Previously we looked at the harm that can come to older bodies and minds when sleep is diminished or disrupted. This entry offers some hopeful ideas that can help you alter perhaps-unhelpful sleep habits.
Perhaps the most important idea: Start now to establish healthy sleep patterns. Even in your later years, you can change how you think of sleep, and how you can develop sleep-practices that contribute to your well-being.
Engage loved ones around you in this matter. Their support—including their own experiences—will be important factors in changing your sleep habits.
Explore resources that detail generally accepted do’s and don’ts for any age. (Talk to your physician or see http://healthysleep.med.harvard.edu/healthy/getting/overcoming/tips as an example.) Consider how each suggestion might fit into your present setting or lifestyle. Select one or two techniques to begin with, gradually adding other changes over time.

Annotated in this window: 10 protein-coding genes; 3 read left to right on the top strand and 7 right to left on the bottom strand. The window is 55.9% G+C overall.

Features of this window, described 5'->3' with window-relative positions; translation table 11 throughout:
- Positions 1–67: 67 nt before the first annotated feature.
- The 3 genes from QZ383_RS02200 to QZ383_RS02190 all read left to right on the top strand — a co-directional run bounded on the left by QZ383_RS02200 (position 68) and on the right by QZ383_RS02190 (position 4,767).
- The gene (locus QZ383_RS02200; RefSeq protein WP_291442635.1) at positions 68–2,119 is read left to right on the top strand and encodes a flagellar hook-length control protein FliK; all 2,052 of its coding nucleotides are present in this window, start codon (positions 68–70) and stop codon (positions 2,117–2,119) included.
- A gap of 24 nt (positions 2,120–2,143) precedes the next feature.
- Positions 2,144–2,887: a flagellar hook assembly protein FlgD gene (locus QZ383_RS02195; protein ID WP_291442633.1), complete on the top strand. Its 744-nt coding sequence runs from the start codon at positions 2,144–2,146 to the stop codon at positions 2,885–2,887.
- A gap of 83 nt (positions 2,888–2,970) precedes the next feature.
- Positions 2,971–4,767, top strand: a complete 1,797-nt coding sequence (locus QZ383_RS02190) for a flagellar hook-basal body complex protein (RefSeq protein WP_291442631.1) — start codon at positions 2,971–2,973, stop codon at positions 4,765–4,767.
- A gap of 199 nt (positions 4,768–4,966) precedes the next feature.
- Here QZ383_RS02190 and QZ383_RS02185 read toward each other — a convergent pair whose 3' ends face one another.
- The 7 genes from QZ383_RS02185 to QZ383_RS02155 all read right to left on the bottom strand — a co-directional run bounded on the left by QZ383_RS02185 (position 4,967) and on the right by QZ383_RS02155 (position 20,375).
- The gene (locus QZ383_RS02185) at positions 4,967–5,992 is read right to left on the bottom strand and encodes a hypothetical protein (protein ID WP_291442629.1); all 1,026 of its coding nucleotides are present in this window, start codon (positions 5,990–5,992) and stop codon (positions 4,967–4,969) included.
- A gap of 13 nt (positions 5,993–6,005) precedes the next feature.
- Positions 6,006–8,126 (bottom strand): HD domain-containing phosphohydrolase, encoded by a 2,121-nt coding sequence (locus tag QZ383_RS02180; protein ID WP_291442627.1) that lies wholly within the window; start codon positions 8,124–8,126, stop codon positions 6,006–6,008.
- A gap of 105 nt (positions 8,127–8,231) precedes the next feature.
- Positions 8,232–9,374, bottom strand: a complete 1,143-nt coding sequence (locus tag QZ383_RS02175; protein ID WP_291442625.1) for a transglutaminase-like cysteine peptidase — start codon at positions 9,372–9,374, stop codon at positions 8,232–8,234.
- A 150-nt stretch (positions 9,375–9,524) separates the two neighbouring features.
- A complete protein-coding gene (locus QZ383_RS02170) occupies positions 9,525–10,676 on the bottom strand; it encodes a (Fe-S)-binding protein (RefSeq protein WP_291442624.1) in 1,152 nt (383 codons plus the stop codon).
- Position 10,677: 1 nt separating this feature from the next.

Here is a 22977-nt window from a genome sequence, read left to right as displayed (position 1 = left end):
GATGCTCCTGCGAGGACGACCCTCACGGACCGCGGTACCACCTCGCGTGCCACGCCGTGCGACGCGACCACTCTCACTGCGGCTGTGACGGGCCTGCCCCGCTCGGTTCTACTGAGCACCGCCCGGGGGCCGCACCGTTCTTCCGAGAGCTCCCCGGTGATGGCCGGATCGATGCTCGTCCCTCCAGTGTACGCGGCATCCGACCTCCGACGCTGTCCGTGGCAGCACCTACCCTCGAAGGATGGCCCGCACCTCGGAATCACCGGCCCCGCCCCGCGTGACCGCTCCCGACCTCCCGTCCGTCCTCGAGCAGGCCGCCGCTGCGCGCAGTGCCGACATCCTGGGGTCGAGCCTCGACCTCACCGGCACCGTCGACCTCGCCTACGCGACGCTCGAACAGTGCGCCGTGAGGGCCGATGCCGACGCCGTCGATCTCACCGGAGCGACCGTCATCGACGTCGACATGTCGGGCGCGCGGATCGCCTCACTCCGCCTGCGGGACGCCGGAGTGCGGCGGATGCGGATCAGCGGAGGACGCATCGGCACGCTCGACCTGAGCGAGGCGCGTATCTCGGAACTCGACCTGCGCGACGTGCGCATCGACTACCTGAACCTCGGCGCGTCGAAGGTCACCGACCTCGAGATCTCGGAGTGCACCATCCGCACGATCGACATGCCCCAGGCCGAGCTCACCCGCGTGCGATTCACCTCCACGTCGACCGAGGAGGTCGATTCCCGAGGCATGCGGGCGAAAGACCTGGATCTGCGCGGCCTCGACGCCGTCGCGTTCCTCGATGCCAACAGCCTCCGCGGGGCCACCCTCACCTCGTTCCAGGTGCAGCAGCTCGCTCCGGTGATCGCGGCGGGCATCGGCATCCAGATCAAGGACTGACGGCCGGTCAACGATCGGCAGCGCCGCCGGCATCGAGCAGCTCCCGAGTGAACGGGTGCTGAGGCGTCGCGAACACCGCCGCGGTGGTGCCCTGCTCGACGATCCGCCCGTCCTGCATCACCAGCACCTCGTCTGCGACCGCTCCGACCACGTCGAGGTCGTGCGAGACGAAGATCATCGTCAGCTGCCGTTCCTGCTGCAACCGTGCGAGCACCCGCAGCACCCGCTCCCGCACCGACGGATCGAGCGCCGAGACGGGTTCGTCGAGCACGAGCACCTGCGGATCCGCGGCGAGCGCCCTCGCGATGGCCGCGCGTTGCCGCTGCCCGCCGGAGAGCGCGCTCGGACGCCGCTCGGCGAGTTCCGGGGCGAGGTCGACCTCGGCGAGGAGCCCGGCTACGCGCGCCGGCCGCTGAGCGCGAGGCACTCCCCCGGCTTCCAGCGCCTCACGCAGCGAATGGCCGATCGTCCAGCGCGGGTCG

If sorrows about the present or anxieties about the future bedevil your before-sleep thoughts, think about beginning a habit of meditation or prayer well before your regular bedtime. Quieting your brain before sleep seems to be a consistent suggestion from sleep researchers.
You might revisit the side effects of any prescription or over-the-counter medicines you are taking. With your doctor’s advice, assess how you might change your use of medications whose side effects might accumulate to diminish or disturb your sleep patterns.
Pay attention to the growing body of research regarding new methods that might restore your quality of sleep, such as brain-stimulation, cognitive behavioral therapy for insomnia or targeted exercise.
Above all, be persistent in seeking the benefits of a full night’s sleep. Tune your spirit to expect this blessing as part of a full life in your later years.
And enjoy each moment of life-restoring rest that you experience!
(The ideas in these sleep-focused blog entries arise from Why We Sleep: Unlocking the Power of Sleep and Dreams, by Professor Matthew Walker, Director of the Sleep and Neuroimaging Lab at UC Berkeley, and the reporting of Barbara Sadick, “Having trouble sleeping? It is not just because of aging.” in the November 26, 2017 issue of The Washington Post.)